Congratulations to PCS Members at the Las Vegas World Cup!

Congratulations to the following members of the Pacific Coast Section and their efforts at the 2008 World Cup in Las Vegas, Nevada (June 19-23, 2008).

Women’s Foil

  • Doris Willette – 11th Place
  • Madison Zeiss – 26th Place
  • Pilar Alicea – 44th Place
  • Phenix Messersmith – 58th Place

Men’s Sabre:

  • Barron Nydam – 47th Place
  • Jason Rogers – 56th Place

The Referee was Horrible! What do I do?

As both Section Chair and a national referee, I have heard this complaint very frequently.  As the parent of two great fencers, I’ve felt it too.  Competitors scream and cry, coaches curse in a variety of languages, parents feel cheated.  Everyone says “why can’t we get better referees?”

First of all, like the rest of us, referees are imperfect, make mistakes, have good days and bad days.  But, with rare exception, they are all giving the task in front of them their fullest attention and best efforts.  Yet even the best referees make mistakes.

Second, they are usually seeing the action at an angle better than any spectator or coach.  An action that looks one way from directly in front of it can look like an entirely different action at the end of the strip.  Don’t assume that because you or your coach see it one way, that the referee will see it the same way – that isn’t always the case.

Third, refereeing is a difficult, high-stress and thankless job.  When it pays, it pays poorly.  The hours are long (at the 2008 PCCs, I worked two 13-hour days).  Worse yet, the highest-stress, most difficult calls often happen at the end of very long days.  It isn’t an easy job.

I often say that I referee for four reasons – the hours, the pay, the food, and the respect that I get from the fencers, their coaches and their parents.  I must be crazy ;).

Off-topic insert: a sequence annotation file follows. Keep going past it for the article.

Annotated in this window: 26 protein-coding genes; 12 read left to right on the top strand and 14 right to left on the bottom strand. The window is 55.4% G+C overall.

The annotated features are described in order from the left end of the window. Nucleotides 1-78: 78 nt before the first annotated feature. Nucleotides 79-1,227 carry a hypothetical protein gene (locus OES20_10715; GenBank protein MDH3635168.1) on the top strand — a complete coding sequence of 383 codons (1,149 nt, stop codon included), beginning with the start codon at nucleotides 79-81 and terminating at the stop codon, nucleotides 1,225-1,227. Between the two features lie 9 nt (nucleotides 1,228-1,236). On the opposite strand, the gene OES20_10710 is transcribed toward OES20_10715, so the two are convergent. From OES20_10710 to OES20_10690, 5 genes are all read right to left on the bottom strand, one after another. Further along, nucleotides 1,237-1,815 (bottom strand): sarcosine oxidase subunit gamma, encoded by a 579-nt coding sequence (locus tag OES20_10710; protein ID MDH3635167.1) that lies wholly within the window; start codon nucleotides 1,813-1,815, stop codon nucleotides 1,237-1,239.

These characteristics make it difficult to hire and recruit referees.  Getting paid very little to eat bad food, stand around for 13 hours a day and get yelled at is not the most attractive job.  But still, we do it – to give something back, to gain some status, because we enjoy the camaraderie of our brethren – all sorts of reasons.  We are even able to pull new people into it – slowly and reluctantly, for sure.  Sometimes these new refs are calling your bouts.

So what to do about a referee who is seeing it differently than you (or your child) is doing it?  Different from their coach’s advice?  Simple.  Change what you or your child is doing.  In a 5 or 15 touch bout, it is unlikely that the fencer is going to be able to teach the referee to see their perfect action.  Furthermore, trying to prove that action will likely cause the fencer to loose.

In foil and sabre, particularly, the fencer is fencing two people – the opponent and the referee.  He or she has to score with both of them to succeed.  


Did I (or my child) qualify for Nationals?

Qualification is one of the most frequently asked questions that the Section officers get. No doubt, it is because the rules are somewhat arcane and confusing. The best resource for the answer to this is the Athletes’ Handbook, distributed by the USFA (link to that document is here).  I encourage you to review Section 2 of that document – it provides the clearest explanation of qualification.

The simple (sort of) rules are as follows:

  • in a qualifier, the top 25% (rounded up) qualify – with a minimum of 3. Thus, if the qualifier has 15 fencers, places 1-4 will qualify. If there are 17 qualifiers, places 1-5 will qualify (remember, rounding up).